In the sophisticated, bustling dining room, servers offer more than 100 wines by the glass (as well as samples), along with the extensive seafood menu – such classics as shrimp cocktail and crab cakes are juxtaposed with sesame-crusted tuna or a salmon with signature jalapeno-Bearnaise sauce, and Thai chili scallops. From-scratch desserts include the Key lime cheesecake or stacked carrot cake.
The bar is lively – a full cocktail menu is available, along with a beer selection – and a piano player provides tunes for the lounge atmosphere.


Naoe Miami, Sunny Isles
At this latest from notable sushi chef Kevin Cory, the Japanese omakase style of service here is the talk of the town. Omakase is “leaving the selection up to the chef. It’s the best way to order from a skilled chef, as it would be to allow a doctor to operate,” Cory says.

He draws inspiration for the complex sushi and sashimi presentations, created fresh for each seating, from nature – part of a sushi chef’s classical training. “I aim to present its essence. In Japan, sushi chefs may start their first three to five years only cooking rice…perfecting their technique to show off the essence of nature within the rice,” he says. 

Dishes are complex, but work together throughout the dinner for a balance. “Everything must harmonize for the whole meal – not just one dish,” Cory says. Don’t expect a jolt of cream cheese or mayonnaise in any of his dishes, however – as they “do not harmonize with a high quality dining experience,” he says.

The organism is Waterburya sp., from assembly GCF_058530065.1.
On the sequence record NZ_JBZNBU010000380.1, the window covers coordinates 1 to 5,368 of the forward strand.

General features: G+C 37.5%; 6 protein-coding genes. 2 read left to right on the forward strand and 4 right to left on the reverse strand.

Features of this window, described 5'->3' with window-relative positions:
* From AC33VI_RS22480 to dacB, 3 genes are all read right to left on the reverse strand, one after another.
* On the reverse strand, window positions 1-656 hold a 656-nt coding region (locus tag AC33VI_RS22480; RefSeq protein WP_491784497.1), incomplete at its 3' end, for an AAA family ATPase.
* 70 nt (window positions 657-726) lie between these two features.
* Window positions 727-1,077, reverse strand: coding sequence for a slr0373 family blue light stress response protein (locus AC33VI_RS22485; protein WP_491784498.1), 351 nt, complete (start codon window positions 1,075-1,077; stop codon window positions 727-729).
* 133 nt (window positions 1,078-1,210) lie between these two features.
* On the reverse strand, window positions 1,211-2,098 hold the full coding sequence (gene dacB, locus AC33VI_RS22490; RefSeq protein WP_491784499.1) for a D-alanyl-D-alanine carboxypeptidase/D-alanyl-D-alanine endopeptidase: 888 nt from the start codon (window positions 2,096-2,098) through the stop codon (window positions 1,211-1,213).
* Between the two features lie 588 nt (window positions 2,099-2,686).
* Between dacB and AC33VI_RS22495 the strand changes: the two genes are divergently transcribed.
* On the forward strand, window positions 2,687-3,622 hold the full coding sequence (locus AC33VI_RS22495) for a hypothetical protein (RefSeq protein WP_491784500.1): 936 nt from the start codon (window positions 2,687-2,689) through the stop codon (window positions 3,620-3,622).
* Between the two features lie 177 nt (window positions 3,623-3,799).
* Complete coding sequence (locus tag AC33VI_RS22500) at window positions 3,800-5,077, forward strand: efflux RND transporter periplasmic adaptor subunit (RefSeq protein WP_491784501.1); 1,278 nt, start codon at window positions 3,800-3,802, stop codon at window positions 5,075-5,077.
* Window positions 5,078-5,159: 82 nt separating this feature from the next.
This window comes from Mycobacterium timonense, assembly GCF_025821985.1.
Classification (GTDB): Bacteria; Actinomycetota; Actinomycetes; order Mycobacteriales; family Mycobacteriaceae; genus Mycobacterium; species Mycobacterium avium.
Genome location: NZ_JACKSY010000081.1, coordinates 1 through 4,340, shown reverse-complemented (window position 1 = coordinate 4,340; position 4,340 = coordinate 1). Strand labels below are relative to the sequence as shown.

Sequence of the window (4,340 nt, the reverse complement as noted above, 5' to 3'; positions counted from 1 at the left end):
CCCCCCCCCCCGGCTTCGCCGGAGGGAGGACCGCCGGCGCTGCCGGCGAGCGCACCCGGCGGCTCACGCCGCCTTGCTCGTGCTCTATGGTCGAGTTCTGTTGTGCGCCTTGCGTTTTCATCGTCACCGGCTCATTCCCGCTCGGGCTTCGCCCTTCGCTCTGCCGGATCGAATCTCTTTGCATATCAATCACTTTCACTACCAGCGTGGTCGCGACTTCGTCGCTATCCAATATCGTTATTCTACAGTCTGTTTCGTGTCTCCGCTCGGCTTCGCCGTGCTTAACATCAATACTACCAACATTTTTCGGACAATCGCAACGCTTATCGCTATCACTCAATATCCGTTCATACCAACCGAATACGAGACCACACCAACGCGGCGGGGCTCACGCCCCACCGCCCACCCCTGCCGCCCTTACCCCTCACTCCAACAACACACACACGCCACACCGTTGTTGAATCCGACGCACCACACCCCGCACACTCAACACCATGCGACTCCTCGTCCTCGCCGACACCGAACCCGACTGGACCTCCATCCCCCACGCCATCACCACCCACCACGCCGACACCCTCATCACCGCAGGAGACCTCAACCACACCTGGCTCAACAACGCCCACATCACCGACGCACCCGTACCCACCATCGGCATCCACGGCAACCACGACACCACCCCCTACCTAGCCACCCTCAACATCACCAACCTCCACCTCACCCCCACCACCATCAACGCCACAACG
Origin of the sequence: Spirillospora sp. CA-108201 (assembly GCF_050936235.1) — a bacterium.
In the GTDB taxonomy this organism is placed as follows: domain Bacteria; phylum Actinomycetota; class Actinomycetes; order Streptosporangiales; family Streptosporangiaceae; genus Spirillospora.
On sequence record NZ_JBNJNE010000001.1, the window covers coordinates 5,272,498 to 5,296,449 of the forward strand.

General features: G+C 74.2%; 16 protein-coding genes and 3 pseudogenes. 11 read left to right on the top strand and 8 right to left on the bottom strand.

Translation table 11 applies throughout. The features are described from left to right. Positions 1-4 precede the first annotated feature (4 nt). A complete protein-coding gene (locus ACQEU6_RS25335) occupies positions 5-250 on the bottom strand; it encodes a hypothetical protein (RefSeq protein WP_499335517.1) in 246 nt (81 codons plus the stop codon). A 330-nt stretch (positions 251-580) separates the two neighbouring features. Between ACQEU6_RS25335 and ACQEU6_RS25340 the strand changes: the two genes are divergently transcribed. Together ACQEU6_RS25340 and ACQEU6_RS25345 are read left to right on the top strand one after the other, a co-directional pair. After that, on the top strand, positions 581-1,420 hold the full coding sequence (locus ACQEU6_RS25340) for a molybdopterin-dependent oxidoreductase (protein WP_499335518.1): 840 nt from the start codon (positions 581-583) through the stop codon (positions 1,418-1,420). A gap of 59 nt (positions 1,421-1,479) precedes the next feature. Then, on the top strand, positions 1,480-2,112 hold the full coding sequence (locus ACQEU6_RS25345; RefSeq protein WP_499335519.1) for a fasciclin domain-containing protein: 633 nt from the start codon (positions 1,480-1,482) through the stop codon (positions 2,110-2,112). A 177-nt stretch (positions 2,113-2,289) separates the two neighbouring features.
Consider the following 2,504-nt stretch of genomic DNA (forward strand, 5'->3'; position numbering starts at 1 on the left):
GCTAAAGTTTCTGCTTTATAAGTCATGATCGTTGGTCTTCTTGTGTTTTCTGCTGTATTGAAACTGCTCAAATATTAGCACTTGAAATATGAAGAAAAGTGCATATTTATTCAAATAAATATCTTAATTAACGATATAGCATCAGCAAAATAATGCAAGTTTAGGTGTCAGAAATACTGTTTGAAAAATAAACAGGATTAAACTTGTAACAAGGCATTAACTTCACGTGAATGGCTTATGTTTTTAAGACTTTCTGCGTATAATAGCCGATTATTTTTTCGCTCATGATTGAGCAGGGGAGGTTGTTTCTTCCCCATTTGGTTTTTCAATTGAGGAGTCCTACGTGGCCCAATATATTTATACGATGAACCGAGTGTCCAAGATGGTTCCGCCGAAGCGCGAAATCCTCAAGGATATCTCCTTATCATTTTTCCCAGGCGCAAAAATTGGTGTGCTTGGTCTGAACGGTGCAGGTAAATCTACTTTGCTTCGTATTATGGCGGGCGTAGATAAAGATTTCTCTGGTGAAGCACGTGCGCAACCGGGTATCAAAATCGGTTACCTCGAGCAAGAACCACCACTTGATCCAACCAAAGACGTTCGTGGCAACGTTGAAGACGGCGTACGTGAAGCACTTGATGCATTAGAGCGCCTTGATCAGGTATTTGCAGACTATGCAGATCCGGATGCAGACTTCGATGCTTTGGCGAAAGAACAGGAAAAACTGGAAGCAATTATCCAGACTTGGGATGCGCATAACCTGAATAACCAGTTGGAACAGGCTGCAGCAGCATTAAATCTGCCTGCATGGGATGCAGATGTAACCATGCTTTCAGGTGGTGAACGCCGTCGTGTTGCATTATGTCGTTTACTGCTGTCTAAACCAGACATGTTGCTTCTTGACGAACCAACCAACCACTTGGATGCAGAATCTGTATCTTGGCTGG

The 17-seat restaurant, which has only three seatings nightly, has fans in a quandary – the space is too tiny to tout, yet they want everyone to know of this talent, often compared to major sushi chefs in New York and Japan.


Da Francesca at 251, Palm Beach
Organic foods are part of many restaurants these days, but here, it’s the primary focus. Chef Seth Kirschbaum, most recently of Fort Lauderdale’s Sublime, latched onto the directive set out by owner Frank Cilione, of the former Tsunami fame. 

“Everything is made in-house every day,” Kirschbaum says. Finding a local source for foods is key, too. “It’s important to me ecologically and as a chef,” he says.

A specialty is the house-made colazione pizza – a sunny-side-up egg is placed on the pancetta, spinach, tomato and plum tomato pie. But dishes such as swordfish over fennel salad and a three-meat, all natural meatball with spaghettini win diners as well. 

His food is paired with an Italian-forward wine list featuring some organic wines and beers; all is served up in a warm-wood decorated room, which turns into a more clubby scene, with dancing, late night.

Dolce de Palma, West Palm Beach